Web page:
“In Cape Town there was a vibrant cosmopolitan part of the city called District Six nestling at the foot of Table Mountain. It was a lively, multiracial community with a diversity of Christians, Muslims, Jews and they had lived like that cheek by jowl with one another amicably with hardly any racist incident. The Nationalists came along and through the quaintly named Department of Community Development decreed in the name of racial harmony that District Six should die. And so the Coloreds and Africans were moved miles away from the city center where they worked, from spacious homes to matchbox-type houses clustered together enough to cause claustrophobia in what would become another monument to apartheid’s madness, yet another ghetto township” (Tutu 100).
The Sixth Municipal District of Cape Town (District Six) was established in 1867 and was a community of freed slaves, merchants, artisans, laborers, and immigrants. The district was located at the foot of Table Mountain and was close to the city and port of Cape Town.
In 1901, black South Africans had been forced to move out of the district and placed elsewhere. Throughout the years as people began to prosper and move out of the district, it became a forgotten place of Cape Town.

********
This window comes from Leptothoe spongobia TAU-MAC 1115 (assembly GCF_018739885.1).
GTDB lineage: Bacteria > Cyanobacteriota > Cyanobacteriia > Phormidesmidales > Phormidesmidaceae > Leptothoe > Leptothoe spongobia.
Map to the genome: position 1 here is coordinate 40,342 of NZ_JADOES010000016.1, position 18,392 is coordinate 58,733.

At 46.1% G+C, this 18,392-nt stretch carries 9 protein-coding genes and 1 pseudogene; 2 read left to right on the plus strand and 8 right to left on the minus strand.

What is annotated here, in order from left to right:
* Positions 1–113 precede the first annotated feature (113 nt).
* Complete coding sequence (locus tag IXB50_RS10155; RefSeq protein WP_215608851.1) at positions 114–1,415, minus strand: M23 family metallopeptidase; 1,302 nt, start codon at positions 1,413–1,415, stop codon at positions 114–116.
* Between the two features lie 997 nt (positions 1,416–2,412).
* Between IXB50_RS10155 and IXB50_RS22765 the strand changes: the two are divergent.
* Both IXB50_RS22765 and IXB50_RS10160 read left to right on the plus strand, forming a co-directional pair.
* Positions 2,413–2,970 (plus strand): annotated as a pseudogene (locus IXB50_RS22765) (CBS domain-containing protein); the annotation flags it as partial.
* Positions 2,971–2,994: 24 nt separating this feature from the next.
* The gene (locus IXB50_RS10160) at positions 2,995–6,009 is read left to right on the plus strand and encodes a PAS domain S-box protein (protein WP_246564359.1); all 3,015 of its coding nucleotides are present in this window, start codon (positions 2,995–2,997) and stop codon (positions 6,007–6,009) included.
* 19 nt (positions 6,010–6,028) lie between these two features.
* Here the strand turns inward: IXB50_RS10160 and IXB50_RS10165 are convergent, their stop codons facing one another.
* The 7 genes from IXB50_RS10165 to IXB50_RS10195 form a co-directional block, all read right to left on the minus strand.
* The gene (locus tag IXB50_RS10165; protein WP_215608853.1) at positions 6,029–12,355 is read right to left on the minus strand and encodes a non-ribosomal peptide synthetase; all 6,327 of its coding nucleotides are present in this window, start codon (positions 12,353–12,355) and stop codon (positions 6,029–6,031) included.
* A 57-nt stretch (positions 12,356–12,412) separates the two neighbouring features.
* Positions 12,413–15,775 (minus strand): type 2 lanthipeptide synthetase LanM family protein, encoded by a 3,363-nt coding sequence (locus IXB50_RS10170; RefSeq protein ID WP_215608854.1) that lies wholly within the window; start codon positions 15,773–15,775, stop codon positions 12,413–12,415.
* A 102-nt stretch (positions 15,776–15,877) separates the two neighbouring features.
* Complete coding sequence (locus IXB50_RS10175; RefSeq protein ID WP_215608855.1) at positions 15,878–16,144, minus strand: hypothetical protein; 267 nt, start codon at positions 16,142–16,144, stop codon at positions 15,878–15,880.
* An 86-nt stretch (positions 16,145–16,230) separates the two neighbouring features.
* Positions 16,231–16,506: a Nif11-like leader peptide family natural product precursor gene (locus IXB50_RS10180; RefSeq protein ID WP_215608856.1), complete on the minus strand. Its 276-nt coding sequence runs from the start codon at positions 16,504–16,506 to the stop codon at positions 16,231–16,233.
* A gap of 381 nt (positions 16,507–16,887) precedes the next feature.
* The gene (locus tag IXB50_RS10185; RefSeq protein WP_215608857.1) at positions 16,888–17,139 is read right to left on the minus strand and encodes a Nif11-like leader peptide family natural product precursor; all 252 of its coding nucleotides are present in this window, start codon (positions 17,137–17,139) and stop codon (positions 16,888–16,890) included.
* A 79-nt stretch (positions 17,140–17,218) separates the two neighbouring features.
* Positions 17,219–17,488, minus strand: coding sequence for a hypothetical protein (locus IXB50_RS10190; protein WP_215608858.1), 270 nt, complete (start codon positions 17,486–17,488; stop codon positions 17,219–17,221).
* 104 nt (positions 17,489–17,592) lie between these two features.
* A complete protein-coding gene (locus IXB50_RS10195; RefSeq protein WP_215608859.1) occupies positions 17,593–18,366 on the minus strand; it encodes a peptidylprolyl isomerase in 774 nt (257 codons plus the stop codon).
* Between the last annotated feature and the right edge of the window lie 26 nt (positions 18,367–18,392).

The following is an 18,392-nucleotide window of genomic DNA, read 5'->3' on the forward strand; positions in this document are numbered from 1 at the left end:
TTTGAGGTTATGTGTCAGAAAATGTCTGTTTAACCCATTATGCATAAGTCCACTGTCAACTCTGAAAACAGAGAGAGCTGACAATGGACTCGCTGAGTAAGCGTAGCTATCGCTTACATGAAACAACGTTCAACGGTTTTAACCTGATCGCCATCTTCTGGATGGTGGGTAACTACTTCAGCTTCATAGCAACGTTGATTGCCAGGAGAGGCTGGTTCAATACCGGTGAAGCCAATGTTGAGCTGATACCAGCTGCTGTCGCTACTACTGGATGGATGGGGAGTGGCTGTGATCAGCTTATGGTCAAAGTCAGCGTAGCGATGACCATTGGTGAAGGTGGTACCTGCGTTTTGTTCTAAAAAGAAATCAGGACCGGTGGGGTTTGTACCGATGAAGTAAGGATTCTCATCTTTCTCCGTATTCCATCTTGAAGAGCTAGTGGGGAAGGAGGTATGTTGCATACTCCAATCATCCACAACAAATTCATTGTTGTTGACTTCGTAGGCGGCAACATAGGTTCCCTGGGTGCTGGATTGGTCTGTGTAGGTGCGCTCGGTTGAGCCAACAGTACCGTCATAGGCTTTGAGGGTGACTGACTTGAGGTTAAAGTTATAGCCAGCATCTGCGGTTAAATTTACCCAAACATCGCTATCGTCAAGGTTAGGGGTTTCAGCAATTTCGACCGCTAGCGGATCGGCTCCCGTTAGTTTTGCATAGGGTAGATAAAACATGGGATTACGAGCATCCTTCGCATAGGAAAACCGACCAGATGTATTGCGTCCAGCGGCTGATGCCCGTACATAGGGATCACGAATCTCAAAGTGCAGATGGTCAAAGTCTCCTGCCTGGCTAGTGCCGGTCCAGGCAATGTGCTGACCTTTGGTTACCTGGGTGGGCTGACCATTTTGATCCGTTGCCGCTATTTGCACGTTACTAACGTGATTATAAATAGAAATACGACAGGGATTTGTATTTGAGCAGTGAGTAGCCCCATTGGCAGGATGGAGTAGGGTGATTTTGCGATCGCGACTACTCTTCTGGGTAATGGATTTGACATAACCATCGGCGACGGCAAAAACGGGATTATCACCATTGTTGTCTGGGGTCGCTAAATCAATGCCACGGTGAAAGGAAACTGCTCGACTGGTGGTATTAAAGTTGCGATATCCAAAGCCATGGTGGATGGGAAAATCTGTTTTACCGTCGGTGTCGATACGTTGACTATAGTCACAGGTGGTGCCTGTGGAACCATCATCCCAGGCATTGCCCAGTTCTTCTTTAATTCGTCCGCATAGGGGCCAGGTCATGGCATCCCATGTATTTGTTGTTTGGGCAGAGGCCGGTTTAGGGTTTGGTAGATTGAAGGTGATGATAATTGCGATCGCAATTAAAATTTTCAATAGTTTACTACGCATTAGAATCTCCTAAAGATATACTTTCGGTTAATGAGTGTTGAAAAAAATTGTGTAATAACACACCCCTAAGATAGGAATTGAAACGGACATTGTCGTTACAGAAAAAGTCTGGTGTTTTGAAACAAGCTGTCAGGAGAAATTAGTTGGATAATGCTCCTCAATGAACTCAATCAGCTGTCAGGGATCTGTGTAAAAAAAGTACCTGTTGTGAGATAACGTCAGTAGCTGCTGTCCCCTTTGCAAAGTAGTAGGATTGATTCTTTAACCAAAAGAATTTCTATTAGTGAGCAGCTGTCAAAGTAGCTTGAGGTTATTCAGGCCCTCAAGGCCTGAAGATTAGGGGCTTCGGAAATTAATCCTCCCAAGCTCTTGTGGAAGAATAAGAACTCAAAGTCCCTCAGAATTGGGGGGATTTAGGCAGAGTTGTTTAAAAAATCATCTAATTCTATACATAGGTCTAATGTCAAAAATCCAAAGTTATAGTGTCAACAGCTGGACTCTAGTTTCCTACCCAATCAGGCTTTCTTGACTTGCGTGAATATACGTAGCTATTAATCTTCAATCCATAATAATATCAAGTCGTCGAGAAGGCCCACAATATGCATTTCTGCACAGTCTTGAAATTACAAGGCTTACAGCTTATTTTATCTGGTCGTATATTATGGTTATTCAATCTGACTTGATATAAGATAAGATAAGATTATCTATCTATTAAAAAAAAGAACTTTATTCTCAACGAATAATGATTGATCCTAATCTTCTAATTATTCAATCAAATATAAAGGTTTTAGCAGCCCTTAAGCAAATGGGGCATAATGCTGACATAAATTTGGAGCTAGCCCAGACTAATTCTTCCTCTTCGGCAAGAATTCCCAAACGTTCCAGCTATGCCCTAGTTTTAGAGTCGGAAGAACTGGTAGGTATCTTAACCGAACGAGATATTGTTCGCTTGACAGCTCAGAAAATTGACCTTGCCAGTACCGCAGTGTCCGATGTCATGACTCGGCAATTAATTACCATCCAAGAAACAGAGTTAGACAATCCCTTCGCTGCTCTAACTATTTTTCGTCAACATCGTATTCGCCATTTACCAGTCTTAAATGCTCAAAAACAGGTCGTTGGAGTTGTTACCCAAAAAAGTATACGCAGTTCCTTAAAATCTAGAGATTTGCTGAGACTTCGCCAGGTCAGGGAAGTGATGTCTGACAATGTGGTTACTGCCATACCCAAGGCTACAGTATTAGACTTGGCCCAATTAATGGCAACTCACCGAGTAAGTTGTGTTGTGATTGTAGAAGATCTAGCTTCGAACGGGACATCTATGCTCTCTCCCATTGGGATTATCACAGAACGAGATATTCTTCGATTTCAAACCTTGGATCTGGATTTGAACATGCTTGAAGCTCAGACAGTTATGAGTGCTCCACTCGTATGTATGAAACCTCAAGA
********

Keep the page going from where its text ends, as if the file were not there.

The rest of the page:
In 1966, the Group Areas Act of 1950 had declared District Six a “white only” area. The community of over 60,000 people were forcibly removed from their homes and moved to the Cape Flats, which is a desolate area outside of the town. In 1982, after the entire community had been uprooted from their lives and their homes, District Six was then flattened by bulldozers.
“Soon after becoming Archbishop, I visited Bonteheuwel, one of apartheid’s spawns. Inside one of these minute dwellings in the township was one of our parishioners, an old man who had been moved from District Six in 1960. It was now 1986. He had not unpacked the cartons and boxes into which he had stuffed his possessions. The boxes littered the very modest accommodation. When I asked why the boxes were there, unopened, he replied that he was waiting to return home to District Six. The three and a half million consisted of people such as these. He later died of a broken heart, his boxes still unopened” (Tutu 101).